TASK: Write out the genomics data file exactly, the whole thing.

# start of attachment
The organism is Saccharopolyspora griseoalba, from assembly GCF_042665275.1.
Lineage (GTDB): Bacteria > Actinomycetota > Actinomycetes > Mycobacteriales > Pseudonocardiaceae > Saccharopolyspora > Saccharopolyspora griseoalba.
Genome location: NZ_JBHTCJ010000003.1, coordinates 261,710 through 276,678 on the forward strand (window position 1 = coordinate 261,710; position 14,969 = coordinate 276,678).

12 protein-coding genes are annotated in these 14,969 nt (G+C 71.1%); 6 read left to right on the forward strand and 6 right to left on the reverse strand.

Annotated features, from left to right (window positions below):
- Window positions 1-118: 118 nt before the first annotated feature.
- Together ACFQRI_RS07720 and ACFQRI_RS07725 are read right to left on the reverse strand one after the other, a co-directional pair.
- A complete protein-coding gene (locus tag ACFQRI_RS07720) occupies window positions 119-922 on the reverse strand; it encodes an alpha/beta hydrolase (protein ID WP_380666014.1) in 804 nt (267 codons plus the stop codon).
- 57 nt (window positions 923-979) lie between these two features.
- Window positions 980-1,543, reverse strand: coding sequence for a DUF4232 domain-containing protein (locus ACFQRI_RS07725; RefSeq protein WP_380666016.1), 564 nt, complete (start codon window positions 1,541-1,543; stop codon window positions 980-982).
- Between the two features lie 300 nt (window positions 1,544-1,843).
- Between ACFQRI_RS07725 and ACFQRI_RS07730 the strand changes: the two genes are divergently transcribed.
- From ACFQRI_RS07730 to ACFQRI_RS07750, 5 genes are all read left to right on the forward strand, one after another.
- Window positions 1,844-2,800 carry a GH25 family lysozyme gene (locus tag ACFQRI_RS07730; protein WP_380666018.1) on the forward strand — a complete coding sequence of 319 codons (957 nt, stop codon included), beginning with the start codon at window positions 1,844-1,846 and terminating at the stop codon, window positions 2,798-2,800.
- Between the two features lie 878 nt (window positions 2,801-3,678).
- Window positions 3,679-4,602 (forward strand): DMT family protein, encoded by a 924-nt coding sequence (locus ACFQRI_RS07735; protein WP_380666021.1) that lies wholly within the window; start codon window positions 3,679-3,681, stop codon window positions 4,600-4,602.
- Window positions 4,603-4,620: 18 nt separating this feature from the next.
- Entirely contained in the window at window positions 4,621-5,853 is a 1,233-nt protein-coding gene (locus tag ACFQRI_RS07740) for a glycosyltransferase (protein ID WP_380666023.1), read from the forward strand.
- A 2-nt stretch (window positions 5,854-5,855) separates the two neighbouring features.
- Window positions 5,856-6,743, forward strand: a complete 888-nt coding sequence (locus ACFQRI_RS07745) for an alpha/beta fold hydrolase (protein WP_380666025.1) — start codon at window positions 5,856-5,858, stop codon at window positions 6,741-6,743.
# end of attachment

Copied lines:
The organism is Saccharopolyspora griseoalba, from assembly GCF_042665275.1.
Lineage (GTDB): Bacteria > Actinomycetota > Actinomycetes > Mycobacteriales > Pseudonocardiaceae > Saccharopolyspora > Saccharopolyspora griseoalba.
Genome location: NZ_JBHTCJ010000003.1, coordinates 261,710 through 276,678 on the forward strand (window position 1 = coordinate 261,710; position 14,969 = coordinate 276,678).

12 protein-coding genes are annotated in these 14,969 nt (G+C 71.1%); 6 read left to right on the forward strand and 6 right to left on the reverse strand.

Annotated features, from left to right (window positions below):
- Window positions 1-118: 118 nt before the first annotated feature.
- Together ACFQRI_RS07720 and ACFQRI_RS07725 are read right to left on the reverse strand one after the other, a co-directional pair.
- A complete protein-coding gene (locus tag ACFQRI_RS07720) occupies window positions 119-922 on the reverse strand; it encodes an alpha/beta hydrolase (protein ID WP_380666014.1) in 804 nt (267 codons plus the stop codon).
- 57 nt (window positions 923-979) lie between these two features.
- Window positions 980-1,543, reverse strand: coding sequence for a DUF4232 domain-containing protein (locus ACFQRI_RS07725; RefSeq protein WP_380666016.1), 564 nt, complete (start codon window positions 1,541-1,543; stop codon window positions 980-982).
- Between the two features lie 300 nt (window positions 1,544-1,843).
- Between ACFQRI_RS07725 and ACFQRI_RS07730 the strand changes: the two genes are divergently transcribed.
- From ACFQRI_RS07730 to ACFQRI_RS07750, 5 genes are all read left to right on the forward strand, one after another.
- Window positions 1,844-2,800 carry a GH25 family lysozyme gene (locus tag ACFQRI_RS07730; protein WP_380666018.1) on the forward strand — a complete coding sequence of 319 codons (957 nt, stop codon included), beginning with the start codon at window positions 1,844-1,846 and terminating at the stop codon, window positions 2,798-2,800.
- Between the two features lie 878 nt (window positions 2,801-3,678).
- Window positions 3,679-4,602 (forward strand): DMT family protein, encoded by a 924-nt coding sequence (locus ACFQRI_RS07735; protein WP_380666021.1) that lies wholly within the window; start codon window positions 3,679-3,681, stop codon window positions 4,600-4,602.
- Window positions 4,603-4,620: 18 nt separating this feature from the next.
- Entirely contained in the window at window positions 4,621-5,853 is a 1,233-nt protein-coding gene (locus tag ACFQRI_RS07740) for a glycosyltransferase (protein ID WP_380666023.1), read from the forward strand.
- A 2-nt stretch (window positions 5,854-5,855) separates the two neighbouring features.
- Window positions 5,856-6,743, forward strand: a complete 888-nt coding sequence (locus ACFQRI_RS07745) for an alpha/beta fold hydrolase (protein WP_380666025.1) — start codon at window positions 5,856-5,858, stop codon at window positions 6,741-6,743.